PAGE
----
a tax credit for a SEP-IRA
A friend asked me a question regarding the
retirement saver's credit and how it relates to SEP contributions.
I don't know the answer and am getting more confused trying to figure
If you are self-employed and have a SEP-IRA and contribute
to that, can you claim the credit? Or are you precluded since you
are the employer as well as the employee?
Publication 590 talks about salary reduction
SEP; I thought all SEPs were basically salary reduction mechanisms.
Thanks for any light you can shed on this.
In order to encourage retirement savings among
lower-income taxpayers, Congress provides a tax credit against federal
income taxes for contributions made to most retirement plans.
You may be able to take the credit if you make eligible contributions
to a qualified retirement plan, an eligible deferred-compensation
plan or an individual retirement arrangement (IRA). You might be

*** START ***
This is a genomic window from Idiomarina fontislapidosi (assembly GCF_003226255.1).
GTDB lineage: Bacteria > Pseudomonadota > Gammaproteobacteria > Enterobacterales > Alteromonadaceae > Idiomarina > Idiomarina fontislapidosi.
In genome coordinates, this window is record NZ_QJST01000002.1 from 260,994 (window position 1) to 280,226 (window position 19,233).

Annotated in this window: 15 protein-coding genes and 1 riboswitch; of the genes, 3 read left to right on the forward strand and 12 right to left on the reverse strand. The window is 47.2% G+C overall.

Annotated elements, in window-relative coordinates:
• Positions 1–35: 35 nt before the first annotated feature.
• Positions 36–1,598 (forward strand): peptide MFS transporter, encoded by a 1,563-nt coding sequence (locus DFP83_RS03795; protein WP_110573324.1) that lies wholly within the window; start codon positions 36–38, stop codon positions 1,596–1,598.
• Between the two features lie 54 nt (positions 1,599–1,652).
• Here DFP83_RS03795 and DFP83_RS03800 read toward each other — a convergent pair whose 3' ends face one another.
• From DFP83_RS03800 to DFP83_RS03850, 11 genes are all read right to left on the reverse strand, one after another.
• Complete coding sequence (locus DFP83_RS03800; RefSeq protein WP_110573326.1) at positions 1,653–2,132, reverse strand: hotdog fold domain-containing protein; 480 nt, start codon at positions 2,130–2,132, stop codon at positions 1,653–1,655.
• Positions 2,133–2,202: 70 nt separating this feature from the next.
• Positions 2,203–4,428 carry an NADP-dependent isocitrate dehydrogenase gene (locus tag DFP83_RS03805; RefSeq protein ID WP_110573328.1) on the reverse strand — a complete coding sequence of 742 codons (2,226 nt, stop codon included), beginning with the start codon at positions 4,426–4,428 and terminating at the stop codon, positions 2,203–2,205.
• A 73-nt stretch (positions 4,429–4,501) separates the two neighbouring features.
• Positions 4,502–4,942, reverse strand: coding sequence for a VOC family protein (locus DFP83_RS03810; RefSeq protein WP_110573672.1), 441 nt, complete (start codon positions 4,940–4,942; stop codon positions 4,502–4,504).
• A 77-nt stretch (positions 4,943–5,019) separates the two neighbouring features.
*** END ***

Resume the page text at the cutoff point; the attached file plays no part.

able to take a credit of up to $1,000 (up to $2,000 if filing jointly).
In addition to the tax savings you get from taking a deduction,
this credit could reduce the federal income tax you pay dollar for
You can claim the credit if all of the following apply:
- You were born before Jan. 2, 1987.
- You are not a full-time student.
- No one else claims an exemption for you on their
- Your adjusted gross income is not more than:
a) $50,000 if your filing status is married filing jointly,
b) $37,500 if your filing status is head of household (with qualifying
c) $25,000 if your filing status is single, married filing separately
or qualifying widow(er) with dependent child.
Although you're right -- Publication 590 doesn't make
it clear that a SEP-IRA contribution for a self-employed individual
is eligible -- practically all retirement savings plans are eligible
for the credit. For example, included are after-tax contributions
such as to a Roth IRA and to a retirement plan. If your W-2 shows
retirement-plan contributions, these would also be eligible for
The amount of the credit you can get is based on the
contributions you make and your credit rate. Your credit rate can
be as low as 10 percent or as high as 50 percent. Your credit rate
depends on your income and your filing status. The higher your income,
the lower the credit rate. See Form
8880 to determine your credit rate.
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